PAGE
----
The most offensive thing of the lot is the way you can buy yourself out if you publish 26 papers in the 4 year period. Sakmann came nowhere near this. And my own total, for the entire time from my first paper (1963) until I was elected to the Royal Society (May 1985) was 27 papers (and 7 book chapters). I would have been fired.
Peter Higgs had no papers at all from the time he moved to Edinburgh in 1960, until 1964 when his two paper’s on what’s now called the Higgs’ Boson were published in Physics Letters. That journal now has an impact factor less than 7 so Queen Mary would not have counted them as “high quality” papers, and he would not have been returnable for the REF. He too would have been fired.
The encouragement to publish large numbers of papers is daft. I have seen people rejected from the Royal Society for publishing too much. If you are publishing a paper every six weeks, you certainly aren’t writing them, and possibly not even reading them. Most likely you are appending your name to somebody else’s work with little or no checking of the data. Such numbers can be reached only by unethical behaviour, as described by Peter Lawrence in The Mismeasurement of Science. Like so much managerialism, the rules provide an active encouragement to dishonesty.
In the face of such a boneheaded approach to assessment of your worth, it’s the duty of any responsible academic to point out the harm that’s being done to the College. Richard Horton, in the Lancet, did so in Bullying at Barts. There followed quickly letters from Stuart McDonald and Nick Wright, who used the Nuremburg defence, pointing out that the Dean (Tom Macdonald) was just obeying orders from above. That has never been as acceptable defence. If Macdonald agreed with the procedure, he should be fired for incompetence. If he did not agree with it he should have resigned.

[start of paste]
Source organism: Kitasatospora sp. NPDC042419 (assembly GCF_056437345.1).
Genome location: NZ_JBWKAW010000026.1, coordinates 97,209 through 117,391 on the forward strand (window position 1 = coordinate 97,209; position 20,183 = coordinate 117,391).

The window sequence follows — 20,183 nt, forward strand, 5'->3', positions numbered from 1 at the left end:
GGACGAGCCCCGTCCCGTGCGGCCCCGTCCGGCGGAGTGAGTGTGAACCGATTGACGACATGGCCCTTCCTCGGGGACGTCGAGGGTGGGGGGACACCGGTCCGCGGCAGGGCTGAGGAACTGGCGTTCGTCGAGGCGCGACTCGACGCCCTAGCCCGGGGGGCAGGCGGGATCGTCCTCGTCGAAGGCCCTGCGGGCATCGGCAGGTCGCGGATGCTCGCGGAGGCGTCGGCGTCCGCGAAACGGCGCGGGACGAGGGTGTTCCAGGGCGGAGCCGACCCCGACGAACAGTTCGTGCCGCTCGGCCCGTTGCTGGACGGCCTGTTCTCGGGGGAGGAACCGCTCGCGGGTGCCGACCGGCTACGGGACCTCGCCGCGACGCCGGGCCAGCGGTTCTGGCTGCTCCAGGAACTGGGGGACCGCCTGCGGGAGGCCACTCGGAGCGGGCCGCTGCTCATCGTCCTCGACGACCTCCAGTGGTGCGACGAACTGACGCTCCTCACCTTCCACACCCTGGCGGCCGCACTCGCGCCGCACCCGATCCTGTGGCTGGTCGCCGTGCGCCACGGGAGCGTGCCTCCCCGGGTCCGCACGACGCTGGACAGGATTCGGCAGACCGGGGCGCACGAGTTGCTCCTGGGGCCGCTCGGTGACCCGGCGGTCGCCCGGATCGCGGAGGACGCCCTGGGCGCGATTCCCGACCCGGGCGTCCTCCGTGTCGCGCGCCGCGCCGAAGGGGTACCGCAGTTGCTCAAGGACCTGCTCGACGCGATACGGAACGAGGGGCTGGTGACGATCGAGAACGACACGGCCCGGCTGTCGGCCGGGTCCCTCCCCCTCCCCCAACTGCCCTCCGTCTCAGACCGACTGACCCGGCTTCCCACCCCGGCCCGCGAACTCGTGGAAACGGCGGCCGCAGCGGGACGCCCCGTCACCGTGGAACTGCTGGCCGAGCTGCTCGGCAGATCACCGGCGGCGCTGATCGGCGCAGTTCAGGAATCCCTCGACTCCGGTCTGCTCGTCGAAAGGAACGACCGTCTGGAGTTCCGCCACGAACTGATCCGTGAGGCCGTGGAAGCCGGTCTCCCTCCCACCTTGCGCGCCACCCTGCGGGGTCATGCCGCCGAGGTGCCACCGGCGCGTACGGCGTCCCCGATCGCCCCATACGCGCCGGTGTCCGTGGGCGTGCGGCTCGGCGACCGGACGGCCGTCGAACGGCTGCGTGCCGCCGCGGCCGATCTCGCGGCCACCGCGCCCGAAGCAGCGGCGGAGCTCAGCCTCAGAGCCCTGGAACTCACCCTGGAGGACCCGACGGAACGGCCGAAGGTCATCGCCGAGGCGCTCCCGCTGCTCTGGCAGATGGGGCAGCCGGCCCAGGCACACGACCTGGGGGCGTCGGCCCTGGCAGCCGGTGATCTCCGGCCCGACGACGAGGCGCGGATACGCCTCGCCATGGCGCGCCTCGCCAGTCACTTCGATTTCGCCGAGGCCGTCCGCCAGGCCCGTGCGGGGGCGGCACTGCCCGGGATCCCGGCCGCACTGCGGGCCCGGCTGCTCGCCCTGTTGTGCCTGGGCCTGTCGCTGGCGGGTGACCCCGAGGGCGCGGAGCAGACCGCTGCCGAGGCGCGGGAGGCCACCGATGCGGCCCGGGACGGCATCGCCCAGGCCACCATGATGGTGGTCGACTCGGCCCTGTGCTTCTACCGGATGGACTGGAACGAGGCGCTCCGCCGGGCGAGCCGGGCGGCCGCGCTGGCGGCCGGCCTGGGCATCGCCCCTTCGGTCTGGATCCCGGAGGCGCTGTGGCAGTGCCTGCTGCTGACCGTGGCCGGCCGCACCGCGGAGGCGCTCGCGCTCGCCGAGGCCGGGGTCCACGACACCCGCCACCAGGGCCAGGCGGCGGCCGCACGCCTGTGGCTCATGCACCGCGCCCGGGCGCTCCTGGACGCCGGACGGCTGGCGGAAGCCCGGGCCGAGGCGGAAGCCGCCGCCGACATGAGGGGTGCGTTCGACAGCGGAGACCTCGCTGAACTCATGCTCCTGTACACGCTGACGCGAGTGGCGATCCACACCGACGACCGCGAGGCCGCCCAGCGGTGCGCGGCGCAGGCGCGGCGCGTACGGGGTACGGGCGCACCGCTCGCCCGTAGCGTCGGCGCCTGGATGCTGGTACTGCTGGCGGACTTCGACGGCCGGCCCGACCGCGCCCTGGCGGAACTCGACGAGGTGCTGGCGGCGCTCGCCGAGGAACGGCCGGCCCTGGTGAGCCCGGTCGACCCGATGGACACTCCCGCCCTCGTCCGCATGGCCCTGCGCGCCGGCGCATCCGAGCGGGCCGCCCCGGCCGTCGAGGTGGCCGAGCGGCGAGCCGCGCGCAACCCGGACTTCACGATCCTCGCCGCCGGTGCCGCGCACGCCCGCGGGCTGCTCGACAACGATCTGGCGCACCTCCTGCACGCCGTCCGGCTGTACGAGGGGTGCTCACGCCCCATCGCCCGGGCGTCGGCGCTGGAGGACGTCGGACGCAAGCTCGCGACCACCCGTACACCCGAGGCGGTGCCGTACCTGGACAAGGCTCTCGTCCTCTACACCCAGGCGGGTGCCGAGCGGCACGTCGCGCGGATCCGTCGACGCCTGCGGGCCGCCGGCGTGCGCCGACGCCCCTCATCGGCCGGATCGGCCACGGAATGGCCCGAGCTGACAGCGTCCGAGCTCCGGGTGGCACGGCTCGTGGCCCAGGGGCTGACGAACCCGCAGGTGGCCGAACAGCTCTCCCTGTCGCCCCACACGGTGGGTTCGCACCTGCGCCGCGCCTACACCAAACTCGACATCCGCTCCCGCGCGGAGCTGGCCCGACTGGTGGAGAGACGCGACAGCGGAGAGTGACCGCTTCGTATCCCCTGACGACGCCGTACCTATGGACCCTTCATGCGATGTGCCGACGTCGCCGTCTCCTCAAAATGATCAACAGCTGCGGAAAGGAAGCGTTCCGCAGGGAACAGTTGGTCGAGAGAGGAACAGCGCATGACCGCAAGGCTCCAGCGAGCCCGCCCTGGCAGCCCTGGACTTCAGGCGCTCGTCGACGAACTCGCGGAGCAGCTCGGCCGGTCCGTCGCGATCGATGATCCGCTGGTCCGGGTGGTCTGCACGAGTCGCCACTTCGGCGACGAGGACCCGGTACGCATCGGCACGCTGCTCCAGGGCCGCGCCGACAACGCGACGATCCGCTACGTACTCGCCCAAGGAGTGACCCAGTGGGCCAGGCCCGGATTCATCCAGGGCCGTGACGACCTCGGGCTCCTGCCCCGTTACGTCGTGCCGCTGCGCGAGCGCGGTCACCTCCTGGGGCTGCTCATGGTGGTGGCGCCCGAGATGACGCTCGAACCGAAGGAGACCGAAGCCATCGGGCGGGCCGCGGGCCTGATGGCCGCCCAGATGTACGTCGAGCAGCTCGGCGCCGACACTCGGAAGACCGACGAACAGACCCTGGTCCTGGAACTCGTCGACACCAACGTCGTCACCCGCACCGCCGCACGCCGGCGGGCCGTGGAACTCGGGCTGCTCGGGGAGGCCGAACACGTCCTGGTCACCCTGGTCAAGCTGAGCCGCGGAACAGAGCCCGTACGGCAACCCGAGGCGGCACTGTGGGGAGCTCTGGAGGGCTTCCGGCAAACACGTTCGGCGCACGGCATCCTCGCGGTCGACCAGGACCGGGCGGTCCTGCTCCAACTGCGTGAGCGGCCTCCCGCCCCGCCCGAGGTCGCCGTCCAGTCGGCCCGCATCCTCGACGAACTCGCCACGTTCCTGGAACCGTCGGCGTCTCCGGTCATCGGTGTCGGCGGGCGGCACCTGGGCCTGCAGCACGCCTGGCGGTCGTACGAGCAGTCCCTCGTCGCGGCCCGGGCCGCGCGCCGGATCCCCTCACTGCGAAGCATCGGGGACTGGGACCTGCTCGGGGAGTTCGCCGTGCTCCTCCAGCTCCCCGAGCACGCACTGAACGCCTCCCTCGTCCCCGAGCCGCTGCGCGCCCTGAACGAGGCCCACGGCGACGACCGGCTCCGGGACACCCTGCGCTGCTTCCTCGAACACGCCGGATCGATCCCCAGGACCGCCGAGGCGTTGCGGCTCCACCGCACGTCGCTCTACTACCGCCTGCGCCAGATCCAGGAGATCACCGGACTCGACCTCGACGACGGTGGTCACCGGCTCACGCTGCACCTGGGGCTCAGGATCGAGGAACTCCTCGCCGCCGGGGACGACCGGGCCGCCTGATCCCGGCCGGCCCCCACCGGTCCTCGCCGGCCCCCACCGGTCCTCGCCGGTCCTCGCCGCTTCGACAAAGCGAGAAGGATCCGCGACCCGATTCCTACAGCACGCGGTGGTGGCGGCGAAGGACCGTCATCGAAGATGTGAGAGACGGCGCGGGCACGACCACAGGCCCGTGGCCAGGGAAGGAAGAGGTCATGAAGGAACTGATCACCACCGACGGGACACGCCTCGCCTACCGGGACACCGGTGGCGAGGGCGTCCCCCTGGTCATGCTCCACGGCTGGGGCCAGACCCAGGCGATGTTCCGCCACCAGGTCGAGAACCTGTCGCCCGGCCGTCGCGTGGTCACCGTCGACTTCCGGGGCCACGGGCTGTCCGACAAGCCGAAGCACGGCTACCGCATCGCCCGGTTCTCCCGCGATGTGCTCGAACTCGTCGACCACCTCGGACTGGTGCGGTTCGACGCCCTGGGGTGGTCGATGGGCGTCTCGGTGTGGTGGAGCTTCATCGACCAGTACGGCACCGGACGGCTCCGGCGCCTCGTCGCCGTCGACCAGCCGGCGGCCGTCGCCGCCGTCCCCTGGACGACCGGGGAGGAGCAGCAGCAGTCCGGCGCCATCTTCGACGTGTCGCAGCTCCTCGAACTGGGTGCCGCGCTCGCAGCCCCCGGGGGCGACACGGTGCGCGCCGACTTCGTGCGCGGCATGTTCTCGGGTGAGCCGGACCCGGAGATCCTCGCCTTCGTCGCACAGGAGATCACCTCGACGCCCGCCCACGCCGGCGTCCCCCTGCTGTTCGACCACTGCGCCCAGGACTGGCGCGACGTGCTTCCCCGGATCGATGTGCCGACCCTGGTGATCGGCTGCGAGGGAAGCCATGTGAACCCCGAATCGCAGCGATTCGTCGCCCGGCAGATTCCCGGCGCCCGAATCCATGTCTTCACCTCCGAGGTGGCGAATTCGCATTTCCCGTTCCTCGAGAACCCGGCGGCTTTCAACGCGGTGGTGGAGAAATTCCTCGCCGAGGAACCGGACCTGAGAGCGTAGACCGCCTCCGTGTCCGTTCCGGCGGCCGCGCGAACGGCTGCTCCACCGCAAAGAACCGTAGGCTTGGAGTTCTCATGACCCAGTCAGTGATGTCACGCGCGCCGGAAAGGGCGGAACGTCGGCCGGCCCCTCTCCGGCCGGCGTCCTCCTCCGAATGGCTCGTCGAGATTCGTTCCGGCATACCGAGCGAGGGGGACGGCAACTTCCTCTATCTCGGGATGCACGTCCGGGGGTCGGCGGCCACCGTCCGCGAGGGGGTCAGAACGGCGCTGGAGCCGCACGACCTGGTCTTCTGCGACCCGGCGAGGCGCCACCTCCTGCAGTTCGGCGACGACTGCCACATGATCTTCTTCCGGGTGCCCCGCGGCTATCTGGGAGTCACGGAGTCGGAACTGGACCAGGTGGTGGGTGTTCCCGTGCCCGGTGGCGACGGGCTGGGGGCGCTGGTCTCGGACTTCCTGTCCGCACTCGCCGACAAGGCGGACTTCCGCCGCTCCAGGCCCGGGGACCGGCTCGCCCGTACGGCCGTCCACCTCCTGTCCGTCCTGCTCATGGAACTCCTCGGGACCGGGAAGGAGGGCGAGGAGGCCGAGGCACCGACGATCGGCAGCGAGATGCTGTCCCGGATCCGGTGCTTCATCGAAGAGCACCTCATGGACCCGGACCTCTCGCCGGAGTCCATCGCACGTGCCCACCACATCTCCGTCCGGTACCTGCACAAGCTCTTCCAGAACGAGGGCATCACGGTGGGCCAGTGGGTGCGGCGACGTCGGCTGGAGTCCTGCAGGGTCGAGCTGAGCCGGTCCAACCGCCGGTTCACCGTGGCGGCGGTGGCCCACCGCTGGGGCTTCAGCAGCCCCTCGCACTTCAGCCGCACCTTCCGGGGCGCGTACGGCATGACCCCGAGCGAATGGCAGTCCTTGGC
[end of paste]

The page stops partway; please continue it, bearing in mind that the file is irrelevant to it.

It’s a pity, because Tom Macdonald was one of the people with whom I corresponded in support of Barts’ students who, very reasonably, objected to having course work marked by homeopaths (see St Bartholomew’s teaches antiscience, but students revolt, and, later, Bad medicine. Barts sinks further into the endarkenment). In that case he was not unreasonable, and, a mere two years later I heard that he’d taken action.
To cap it all, two academics did their job by applying a critical eye to what’s going on at Queen Mary. They wrote to the Lancet under the title Queen Mary: nobody expects the Spanish Inquisition
"For example, one of the “metrics” for research output at professorial level is to have published at least two papers in journals with impact factors of 7 or more. This is ludicrous, of course—a triumph of vanity as sensible as selecting athletes on the basis of their brand of track suit. But let us follow this “metric” for a moment. How does the Head of School fair? Zero, actually. He fails. Just consult Web of Science. Take care though, the result is classified information. HR’s “data” are marked Private and Confidential. Some things must be believed. To question them is heresy."
Astoundingly, the people who wrote this piece are now under investigation for “gross misconduct”. This is behaviour worthy of the University of Poppleton, as pointed out by the inimitable Laurie Taylor, in Times Higher Education (June 7)
The rustle of censorship
It appears that last week’s edition of our sister paper, The Poppleton Evening News, carried a letter from Dr Gene Ohm of our Biology Department criticising this university’s metrics-based redundancy programme.
We now learn that, following the precedent set by Queen Mary, University of London, Dr Ohm could be found guilty of “gross misconduct” and face “disciplinary proceedings leading to dismissal” for having the effrontery to raise such issues in a public place.
Louise Bimpson, the corporate director of our ever-expanding human resources team, admitted that this response might appear “severe” but pointed out that Poppleton was eager to follow the disciplinary practices set by such soon-to-be members of the prestigious Russell Group as Queen Mary. Thus it was only to be expected that we would seek to emulate its espousal of draconian censorship. She hoped this clarified the situation.
David Bignell, emeritus professor of zoology at Queen Mary hit the nail on the head.